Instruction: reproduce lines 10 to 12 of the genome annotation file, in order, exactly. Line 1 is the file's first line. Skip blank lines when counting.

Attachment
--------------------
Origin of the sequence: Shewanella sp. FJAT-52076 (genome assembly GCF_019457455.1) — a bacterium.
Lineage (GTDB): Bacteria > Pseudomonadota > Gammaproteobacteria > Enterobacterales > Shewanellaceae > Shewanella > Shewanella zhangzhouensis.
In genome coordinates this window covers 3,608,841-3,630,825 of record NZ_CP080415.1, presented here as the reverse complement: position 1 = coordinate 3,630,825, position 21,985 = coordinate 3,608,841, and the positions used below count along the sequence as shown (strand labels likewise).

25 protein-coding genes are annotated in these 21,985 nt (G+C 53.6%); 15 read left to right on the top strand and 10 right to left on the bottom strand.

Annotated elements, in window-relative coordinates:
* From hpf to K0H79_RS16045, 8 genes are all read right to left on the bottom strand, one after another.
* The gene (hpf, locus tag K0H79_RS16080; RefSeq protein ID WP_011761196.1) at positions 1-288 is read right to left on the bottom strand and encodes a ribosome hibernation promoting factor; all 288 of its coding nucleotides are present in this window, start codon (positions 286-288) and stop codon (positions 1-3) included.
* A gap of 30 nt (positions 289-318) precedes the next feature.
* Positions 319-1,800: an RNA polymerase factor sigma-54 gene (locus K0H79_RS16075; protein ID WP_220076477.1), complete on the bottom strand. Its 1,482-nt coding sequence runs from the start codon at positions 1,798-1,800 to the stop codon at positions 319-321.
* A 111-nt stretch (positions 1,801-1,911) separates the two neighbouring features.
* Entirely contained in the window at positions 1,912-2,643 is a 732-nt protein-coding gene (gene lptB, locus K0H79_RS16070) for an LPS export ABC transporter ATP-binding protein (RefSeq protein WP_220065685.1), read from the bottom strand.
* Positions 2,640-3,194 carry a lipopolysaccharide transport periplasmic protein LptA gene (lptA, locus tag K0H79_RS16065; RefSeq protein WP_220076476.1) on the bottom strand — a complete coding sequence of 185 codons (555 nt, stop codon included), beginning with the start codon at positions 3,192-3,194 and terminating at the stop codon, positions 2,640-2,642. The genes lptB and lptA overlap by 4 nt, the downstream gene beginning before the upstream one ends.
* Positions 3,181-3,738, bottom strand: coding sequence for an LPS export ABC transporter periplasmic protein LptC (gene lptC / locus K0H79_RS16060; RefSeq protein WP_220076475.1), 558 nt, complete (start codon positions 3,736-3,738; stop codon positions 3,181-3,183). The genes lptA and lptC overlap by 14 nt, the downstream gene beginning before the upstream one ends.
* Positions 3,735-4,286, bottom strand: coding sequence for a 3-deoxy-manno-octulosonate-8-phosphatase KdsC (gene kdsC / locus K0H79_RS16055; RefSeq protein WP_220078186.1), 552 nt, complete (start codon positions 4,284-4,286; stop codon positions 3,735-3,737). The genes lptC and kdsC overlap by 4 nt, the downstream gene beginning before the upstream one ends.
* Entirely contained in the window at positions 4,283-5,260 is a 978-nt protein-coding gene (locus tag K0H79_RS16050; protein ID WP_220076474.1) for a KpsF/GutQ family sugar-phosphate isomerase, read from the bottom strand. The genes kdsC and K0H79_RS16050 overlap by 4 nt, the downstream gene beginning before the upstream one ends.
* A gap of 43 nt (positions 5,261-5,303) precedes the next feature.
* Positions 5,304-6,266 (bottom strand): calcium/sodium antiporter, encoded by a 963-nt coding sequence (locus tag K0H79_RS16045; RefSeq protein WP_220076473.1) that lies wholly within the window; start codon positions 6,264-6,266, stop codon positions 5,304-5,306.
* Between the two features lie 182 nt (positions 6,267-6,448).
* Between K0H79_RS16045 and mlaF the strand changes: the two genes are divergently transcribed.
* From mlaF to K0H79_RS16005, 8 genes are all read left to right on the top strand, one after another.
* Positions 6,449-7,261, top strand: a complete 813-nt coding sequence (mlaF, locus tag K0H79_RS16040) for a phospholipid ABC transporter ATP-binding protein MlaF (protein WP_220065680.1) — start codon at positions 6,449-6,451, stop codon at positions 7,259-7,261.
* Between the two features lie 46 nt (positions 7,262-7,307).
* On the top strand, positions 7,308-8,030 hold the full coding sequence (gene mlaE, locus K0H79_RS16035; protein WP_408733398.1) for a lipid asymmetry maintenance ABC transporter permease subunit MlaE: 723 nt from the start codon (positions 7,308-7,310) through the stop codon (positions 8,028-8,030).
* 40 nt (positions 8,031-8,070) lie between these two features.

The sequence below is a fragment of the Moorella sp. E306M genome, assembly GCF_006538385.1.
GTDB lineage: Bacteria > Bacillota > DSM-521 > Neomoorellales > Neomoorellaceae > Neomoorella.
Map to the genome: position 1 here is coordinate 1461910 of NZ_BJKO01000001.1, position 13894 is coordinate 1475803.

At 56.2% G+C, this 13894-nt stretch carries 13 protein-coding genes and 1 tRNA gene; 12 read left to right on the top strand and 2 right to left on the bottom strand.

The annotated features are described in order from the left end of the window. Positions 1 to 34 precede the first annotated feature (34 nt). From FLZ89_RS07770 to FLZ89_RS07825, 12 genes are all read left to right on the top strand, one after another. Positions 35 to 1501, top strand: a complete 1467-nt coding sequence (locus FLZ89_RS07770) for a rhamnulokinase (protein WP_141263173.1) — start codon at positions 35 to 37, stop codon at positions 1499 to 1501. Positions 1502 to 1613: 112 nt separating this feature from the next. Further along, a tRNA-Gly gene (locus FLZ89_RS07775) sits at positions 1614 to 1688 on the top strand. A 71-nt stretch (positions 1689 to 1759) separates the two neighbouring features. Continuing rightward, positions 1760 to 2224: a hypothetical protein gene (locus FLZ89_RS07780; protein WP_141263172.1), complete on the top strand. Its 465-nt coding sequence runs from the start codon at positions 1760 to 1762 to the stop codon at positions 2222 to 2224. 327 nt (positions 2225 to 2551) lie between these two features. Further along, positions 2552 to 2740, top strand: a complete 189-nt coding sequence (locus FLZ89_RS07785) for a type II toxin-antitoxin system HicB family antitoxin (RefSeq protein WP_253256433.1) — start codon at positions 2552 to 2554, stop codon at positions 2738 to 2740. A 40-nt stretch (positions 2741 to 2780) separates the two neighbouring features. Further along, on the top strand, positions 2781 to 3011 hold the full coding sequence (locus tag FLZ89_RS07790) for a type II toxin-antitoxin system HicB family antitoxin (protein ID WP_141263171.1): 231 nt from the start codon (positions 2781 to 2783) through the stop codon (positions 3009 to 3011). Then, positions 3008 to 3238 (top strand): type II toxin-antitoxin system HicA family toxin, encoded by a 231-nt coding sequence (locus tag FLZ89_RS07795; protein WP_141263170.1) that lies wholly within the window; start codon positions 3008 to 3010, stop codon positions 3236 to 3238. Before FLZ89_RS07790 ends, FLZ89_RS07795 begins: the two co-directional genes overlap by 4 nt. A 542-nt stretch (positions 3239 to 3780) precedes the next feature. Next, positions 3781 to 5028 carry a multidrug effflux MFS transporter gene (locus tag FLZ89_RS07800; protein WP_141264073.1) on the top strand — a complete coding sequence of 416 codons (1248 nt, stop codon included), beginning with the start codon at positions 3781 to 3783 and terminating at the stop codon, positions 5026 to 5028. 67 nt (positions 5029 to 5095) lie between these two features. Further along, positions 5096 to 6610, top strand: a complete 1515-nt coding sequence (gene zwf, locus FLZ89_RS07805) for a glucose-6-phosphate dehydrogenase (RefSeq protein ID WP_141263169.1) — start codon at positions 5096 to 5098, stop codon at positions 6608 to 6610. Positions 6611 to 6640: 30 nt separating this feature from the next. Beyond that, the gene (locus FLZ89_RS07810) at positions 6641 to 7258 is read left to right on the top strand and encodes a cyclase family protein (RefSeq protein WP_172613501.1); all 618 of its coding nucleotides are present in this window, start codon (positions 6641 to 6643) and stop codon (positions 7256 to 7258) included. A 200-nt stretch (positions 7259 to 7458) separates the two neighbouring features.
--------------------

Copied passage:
* A 111-nt stretch (positions 1,801-1,911) separates the two neighbouring features.
* Entirely contained in the window at positions 1,912-2,643 is a 732-nt protein-coding gene (gene lptB, locus K0H79_RS16070) for an LPS export ABC transporter ATP-binding protein (RefSeq protein WP_220065685.1), read from the bottom strand.
* Positions 2,640-3,194 carry a lipopolysaccharide transport periplasmic protein LptA gene (lptA, locus tag K0H79_RS16065; RefSeq protein WP_220076476.1) on the bottom strand — a complete coding sequence of 185 codons (555 nt, stop codon included), beginning with the start codon at positions 3,192-3,194 and terminating at the stop codon, positions 2,640-2,642. The genes lptB and lptA overlap by 4 nt, the downstream gene beginning before the upstream one ends.